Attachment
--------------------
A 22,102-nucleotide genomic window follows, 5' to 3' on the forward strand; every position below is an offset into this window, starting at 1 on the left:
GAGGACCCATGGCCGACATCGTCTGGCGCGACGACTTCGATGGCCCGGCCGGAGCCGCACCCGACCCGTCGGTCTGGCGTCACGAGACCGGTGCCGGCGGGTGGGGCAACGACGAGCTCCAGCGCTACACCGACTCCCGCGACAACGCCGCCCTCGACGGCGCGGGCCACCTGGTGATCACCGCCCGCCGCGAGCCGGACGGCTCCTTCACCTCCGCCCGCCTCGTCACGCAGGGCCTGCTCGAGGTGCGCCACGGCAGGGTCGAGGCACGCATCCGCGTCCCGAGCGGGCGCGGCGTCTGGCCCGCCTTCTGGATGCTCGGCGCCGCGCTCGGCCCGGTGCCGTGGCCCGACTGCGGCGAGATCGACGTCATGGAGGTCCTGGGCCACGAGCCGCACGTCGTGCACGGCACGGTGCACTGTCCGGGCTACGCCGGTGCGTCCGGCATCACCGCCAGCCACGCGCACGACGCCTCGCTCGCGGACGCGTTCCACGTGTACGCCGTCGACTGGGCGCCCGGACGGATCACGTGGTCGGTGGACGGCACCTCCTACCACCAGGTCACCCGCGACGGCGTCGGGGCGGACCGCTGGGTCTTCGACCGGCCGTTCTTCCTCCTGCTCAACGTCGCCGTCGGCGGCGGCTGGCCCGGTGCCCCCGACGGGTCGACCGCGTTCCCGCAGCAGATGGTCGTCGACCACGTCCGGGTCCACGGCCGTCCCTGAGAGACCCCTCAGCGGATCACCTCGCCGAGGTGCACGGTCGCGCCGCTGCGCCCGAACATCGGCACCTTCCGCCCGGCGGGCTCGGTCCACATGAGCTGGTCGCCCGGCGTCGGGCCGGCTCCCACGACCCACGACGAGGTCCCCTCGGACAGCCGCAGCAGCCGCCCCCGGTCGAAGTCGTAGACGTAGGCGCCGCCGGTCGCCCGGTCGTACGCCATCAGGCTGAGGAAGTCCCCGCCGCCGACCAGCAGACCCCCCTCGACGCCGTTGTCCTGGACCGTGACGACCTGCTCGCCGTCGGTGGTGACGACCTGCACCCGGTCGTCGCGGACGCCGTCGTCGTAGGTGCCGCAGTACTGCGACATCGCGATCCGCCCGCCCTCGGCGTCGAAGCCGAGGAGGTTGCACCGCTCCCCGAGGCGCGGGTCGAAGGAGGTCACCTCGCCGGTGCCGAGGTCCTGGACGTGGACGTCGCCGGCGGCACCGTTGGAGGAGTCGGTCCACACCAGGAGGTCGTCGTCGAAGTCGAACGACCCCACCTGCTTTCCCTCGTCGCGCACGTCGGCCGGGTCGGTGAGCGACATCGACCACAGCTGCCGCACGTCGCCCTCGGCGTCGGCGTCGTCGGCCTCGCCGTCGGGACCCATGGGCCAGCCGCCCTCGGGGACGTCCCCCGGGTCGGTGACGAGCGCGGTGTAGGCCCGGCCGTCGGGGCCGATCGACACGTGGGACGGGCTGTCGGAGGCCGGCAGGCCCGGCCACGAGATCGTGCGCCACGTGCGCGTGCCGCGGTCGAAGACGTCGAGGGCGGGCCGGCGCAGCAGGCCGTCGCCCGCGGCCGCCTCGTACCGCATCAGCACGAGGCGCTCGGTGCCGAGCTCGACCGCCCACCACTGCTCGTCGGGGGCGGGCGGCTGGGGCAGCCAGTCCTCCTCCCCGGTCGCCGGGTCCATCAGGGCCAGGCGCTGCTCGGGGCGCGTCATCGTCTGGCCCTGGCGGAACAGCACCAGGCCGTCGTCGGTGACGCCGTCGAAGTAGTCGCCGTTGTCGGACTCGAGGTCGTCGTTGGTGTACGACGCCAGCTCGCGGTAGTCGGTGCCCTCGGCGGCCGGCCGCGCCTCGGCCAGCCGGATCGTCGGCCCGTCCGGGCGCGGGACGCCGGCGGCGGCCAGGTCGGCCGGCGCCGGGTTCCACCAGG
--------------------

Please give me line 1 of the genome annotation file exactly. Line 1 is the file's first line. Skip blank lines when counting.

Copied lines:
A 22,102-nucleotide genomic window follows, 5' to 3' on the forward strand; every position below is an offset into this window, starting at 1 on the left: